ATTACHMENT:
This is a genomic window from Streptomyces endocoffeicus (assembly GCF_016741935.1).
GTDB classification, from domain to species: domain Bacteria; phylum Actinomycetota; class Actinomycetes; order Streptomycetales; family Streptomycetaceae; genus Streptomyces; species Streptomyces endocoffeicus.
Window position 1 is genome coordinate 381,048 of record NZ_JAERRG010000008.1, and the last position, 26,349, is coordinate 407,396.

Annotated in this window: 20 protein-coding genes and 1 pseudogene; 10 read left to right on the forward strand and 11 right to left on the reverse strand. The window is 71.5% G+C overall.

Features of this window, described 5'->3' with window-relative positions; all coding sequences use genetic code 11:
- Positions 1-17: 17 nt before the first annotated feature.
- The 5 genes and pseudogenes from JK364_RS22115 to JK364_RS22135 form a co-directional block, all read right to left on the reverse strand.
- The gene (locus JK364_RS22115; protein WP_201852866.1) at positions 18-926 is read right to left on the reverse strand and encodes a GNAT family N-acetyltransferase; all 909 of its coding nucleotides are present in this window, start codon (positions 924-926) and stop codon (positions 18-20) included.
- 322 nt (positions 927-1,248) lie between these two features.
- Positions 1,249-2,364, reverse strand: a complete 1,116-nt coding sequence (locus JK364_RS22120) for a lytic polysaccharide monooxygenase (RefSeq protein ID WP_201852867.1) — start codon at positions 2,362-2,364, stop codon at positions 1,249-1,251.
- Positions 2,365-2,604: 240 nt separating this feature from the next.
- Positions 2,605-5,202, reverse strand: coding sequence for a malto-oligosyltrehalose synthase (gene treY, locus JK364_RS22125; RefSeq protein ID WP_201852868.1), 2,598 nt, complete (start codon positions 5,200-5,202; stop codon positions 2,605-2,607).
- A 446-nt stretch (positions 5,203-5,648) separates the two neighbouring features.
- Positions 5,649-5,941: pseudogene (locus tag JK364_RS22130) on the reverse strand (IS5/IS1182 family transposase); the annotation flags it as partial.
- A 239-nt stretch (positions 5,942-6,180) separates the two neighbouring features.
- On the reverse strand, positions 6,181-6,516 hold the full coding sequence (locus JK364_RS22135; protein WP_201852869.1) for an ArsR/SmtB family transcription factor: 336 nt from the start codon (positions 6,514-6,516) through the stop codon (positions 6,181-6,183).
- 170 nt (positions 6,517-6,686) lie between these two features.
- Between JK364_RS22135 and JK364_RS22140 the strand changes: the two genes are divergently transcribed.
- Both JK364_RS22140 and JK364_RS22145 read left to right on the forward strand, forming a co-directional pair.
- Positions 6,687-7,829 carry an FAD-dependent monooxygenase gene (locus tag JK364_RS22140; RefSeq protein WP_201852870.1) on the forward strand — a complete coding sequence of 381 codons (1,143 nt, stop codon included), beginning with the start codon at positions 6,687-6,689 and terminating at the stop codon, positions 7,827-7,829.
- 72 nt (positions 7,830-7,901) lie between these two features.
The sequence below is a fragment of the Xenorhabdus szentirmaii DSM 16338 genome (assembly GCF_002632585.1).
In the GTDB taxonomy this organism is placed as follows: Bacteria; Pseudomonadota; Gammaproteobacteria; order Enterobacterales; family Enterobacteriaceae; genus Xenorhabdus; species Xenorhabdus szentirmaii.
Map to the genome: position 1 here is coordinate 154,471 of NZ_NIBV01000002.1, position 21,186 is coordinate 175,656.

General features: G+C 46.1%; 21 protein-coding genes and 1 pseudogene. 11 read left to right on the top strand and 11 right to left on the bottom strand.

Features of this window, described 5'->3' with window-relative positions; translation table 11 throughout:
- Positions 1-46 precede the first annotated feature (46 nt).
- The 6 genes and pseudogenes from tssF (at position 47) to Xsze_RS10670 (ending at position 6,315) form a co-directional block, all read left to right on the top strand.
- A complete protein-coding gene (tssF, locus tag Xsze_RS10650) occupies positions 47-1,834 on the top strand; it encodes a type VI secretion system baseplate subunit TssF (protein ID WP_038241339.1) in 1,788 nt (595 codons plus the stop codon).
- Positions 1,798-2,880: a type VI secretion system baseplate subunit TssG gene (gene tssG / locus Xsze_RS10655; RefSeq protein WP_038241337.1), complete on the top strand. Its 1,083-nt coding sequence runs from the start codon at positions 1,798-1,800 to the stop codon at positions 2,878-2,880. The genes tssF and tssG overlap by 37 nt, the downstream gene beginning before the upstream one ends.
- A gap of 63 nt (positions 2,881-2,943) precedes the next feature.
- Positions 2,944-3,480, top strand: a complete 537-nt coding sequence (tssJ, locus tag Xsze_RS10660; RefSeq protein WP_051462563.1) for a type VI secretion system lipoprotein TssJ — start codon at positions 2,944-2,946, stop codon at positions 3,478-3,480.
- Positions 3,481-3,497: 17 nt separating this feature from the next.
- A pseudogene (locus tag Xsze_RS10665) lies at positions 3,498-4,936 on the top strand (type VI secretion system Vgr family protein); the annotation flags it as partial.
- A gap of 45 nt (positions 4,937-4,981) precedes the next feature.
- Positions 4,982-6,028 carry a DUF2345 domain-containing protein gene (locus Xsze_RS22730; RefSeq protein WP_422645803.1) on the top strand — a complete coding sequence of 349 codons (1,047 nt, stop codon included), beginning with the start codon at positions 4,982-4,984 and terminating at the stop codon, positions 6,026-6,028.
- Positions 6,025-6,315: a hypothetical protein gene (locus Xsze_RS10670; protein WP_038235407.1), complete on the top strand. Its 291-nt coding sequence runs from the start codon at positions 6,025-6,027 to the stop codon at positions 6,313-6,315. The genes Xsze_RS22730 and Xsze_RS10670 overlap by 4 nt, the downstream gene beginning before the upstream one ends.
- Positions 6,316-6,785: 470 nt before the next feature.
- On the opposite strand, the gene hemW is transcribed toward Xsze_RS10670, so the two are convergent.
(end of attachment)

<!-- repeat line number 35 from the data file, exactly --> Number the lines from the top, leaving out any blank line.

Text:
- A gap of 45 nt (positions 4,937-4,981) precedes the next feature.